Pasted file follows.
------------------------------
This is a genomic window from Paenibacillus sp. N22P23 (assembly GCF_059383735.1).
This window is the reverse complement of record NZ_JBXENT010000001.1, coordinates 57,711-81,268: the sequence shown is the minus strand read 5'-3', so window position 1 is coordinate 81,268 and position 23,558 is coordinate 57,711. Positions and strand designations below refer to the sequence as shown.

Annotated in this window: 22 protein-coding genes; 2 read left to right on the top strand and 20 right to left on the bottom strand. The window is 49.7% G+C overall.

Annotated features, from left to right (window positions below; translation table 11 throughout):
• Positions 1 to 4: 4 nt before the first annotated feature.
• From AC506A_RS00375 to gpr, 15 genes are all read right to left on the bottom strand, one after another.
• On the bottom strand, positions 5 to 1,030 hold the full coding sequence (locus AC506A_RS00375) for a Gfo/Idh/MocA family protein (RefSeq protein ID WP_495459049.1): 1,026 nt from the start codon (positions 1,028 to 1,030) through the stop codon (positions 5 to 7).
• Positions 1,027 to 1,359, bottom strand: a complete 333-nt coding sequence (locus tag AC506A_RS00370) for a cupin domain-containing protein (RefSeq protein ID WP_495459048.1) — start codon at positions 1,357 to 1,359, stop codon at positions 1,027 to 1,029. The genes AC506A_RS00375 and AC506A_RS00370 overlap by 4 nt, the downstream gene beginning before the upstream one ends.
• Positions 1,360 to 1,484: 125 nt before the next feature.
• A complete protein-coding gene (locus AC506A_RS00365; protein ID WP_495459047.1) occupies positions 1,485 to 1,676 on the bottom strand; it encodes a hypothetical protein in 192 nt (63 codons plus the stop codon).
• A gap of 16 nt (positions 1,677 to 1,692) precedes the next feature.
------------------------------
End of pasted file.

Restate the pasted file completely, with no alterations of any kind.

This is a genomic window from Paenibacillus sp. N22P23 (assembly GCF_059383735.1).
This window is the reverse complement of record NZ_JBXENT010000001.1, coordinates 57,711-81,268: the sequence shown is the minus strand read 5'-3', so window position 1 is coordinate 81,268 and position 23,558 is coordinate 57,711. Positions and strand designations below refer to the sequence as shown.

Annotated in this window: 22 protein-coding genes; 2 read left to right on the top strand and 20 right to left on the bottom strand. The window is 49.7% G+C overall.

Annotated features, from left to right (window positions below; translation table 11 throughout):
• Positions 1 to 4: 4 nt before the first annotated feature.
• From AC506A_RS00375 to gpr, 15 genes are all read right to left on the bottom strand, one after another.
• On the bottom strand, positions 5 to 1,030 hold the full coding sequence (locus AC506A_RS00375) for a Gfo/Idh/MocA family protein (RefSeq protein ID WP_495459049.1): 1,026 nt from the start codon (positions 1,028 to 1,030) through the stop codon (positions 5 to 7).
• Positions 1,027 to 1,359, bottom strand: a complete 333-nt coding sequence (locus tag AC506A_RS00370) for a cupin domain-containing protein (RefSeq protein ID WP_495459048.1) — start codon at positions 1,357 to 1,359, stop codon at positions 1,027 to 1,029. The genes AC506A_RS00375 and AC506A_RS00370 overlap by 4 nt, the downstream gene beginning before the upstream one ends.
• Positions 1,360 to 1,484: 125 nt before the next feature.
• A complete protein-coding gene (locus AC506A_RS00365; protein ID WP_495459047.1) occupies positions 1,485 to 1,676 on the bottom strand; it encodes a hypothetical protein in 192 nt (63 codons plus the stop codon).
• A gap of 16 nt (positions 1,677 to 1,692) precedes the next feature.